Thirty years of the Porsche 911 Turbo Thirty years of the Porsche 911 Turbo
911 Turbo 3.0 Coupé - 1975 / Porsche 911 Turbo 3.3 Coupé - 1986

With the minimum weight for GT racing cars being increased in spring 1974, Porsche saw the opportunity to build not a racing car in disguise, but rather a luxury high-performance sports car as the foundation for the racing version. So from March 1974 to the introduction of the new model in October of the same year, the new concept was converted into reality for the flagship within the Porsche range (fully homologated for the road, of course). To overcome the disadvantages of the turbocharged power unit such as inadequate power and acceleration at low engine speeds, Porsche introduced a concept of turbocharger pressure control by means of an exhaust gas bypass valve previously only seen in motorsport. Benefitting from this sophisticated management concept, Porsche's engineers were able to suitably modify the dimensions of the turbocharger to build up more pressure at low engine speeds and thus develop extra torque in the process. To keep this more than ample power under control, Porsche's engineers used their extensive experience in motorsport also for the brakes, fitting the car with inner vented disc brakes, complete with aluminium brake calipers, originally featured in the Porsche 917 racing car.

Instead of 400 cars, the objective Porsche now set itself was to build 1,000 units of the 911 Turbo 3.0. But this forecast soon proved completely inadequate, production of the 911 Turbo 3.0 featuring amenities widely recognised as luxurious at the time such as electric window lifts and a stereo cassette radio amounting to 2,876 units by 1977.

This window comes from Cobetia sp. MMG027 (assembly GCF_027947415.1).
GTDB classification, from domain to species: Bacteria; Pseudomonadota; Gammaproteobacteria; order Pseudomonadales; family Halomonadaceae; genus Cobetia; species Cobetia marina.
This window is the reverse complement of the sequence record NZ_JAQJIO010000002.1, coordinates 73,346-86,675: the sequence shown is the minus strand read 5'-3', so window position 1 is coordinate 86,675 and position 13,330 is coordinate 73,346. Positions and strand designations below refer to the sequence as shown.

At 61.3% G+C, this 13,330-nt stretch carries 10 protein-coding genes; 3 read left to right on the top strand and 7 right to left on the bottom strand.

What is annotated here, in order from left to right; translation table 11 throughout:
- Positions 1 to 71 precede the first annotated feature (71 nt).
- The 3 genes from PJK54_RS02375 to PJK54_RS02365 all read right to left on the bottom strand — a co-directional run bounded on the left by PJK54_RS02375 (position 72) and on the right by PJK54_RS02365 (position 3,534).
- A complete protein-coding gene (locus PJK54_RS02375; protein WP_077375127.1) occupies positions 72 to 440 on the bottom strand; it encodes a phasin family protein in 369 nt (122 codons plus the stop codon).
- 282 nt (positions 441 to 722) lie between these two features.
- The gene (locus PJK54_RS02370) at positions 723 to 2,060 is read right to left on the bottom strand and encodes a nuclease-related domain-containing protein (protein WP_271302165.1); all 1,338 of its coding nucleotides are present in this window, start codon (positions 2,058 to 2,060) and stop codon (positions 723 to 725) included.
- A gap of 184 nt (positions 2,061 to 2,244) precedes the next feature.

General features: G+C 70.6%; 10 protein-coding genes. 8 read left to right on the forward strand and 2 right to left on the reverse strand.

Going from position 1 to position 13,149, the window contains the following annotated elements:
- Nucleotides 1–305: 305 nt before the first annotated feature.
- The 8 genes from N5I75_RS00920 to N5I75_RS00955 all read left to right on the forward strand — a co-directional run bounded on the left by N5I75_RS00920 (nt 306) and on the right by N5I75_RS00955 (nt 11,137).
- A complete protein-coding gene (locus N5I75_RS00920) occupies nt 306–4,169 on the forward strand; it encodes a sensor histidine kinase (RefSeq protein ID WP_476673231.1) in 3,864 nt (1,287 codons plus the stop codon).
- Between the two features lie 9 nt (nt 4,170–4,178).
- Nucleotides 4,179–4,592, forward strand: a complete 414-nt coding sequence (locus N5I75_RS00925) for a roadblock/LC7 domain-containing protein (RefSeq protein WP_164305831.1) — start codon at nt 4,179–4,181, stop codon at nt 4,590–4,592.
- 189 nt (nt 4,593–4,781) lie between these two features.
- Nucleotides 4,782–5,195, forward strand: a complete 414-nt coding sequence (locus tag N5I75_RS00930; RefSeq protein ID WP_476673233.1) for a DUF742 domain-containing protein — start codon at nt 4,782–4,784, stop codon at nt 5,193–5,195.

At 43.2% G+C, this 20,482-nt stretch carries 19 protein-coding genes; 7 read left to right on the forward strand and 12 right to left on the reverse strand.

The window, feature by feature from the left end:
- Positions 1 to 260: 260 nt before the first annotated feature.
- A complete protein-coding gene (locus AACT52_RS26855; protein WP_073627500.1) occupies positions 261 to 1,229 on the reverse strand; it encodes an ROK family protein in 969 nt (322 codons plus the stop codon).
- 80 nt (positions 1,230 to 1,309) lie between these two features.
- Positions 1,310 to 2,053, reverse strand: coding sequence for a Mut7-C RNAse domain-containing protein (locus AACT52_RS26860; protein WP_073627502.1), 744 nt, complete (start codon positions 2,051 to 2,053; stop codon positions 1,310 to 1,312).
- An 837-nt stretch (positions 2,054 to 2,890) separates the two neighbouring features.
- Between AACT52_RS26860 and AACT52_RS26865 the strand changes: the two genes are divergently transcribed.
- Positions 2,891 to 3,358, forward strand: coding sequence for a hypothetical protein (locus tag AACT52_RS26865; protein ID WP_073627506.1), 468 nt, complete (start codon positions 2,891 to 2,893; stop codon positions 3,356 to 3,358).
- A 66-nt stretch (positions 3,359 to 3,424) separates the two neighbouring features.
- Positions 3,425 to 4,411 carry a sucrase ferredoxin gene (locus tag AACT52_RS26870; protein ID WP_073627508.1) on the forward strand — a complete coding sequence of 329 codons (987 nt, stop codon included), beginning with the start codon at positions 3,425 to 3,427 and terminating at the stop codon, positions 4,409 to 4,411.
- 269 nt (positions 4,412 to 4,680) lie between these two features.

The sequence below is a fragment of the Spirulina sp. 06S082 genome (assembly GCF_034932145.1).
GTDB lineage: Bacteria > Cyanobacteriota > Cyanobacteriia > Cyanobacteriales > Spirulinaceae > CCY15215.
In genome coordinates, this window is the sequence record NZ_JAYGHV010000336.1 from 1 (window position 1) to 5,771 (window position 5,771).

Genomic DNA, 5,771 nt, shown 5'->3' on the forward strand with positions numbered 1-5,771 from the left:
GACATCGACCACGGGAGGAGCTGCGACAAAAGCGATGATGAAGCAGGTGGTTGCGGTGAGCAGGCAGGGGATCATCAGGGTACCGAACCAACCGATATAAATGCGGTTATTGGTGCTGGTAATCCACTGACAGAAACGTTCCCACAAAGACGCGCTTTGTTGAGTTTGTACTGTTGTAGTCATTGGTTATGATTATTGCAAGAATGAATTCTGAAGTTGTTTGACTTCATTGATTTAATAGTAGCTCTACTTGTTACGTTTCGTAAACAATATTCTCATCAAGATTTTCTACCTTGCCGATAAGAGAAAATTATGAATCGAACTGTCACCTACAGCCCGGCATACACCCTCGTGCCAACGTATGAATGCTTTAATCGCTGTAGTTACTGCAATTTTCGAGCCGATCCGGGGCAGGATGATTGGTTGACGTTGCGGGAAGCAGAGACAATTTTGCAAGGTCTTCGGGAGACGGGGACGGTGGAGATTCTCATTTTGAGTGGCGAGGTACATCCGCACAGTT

1977: the Porsche Turbo breaks the magic mark of 300 bhp


911 Turbo 3.3 Coupé - 1980/1

With deliveries of the Porsche 911 Turbo starting in spring 1975, nobody really believed that a car of this calibre might ever require even more power. But they were wrong! In 1977 Porsche introduced the 911 Turbo 3.3 powered by an even larger engine now, with the help of an intercooler, developing that magic figure of 300 bhp. Code-named the 930 model series, this sports car remains a legend to this day. Porsche's next major breakthrough came in 1982, in a process of ongoing development: Thoroughly optimising the fuel supply system, Porsche's engineers were able to significantly reduce fuel consumption while maintaining the same high level of power: Instead of 20 litres in city traffic (14.1 mpg Imp), fuel consumption was now just 15.5 litres (18.2 mpg Imp), the corresponding improvement at a steady speed of 120 km/h or 75 mph being 11.8 litres (23.9 mpg Imp) instead of 15.3 litres (18.5 mpg Imp) so far.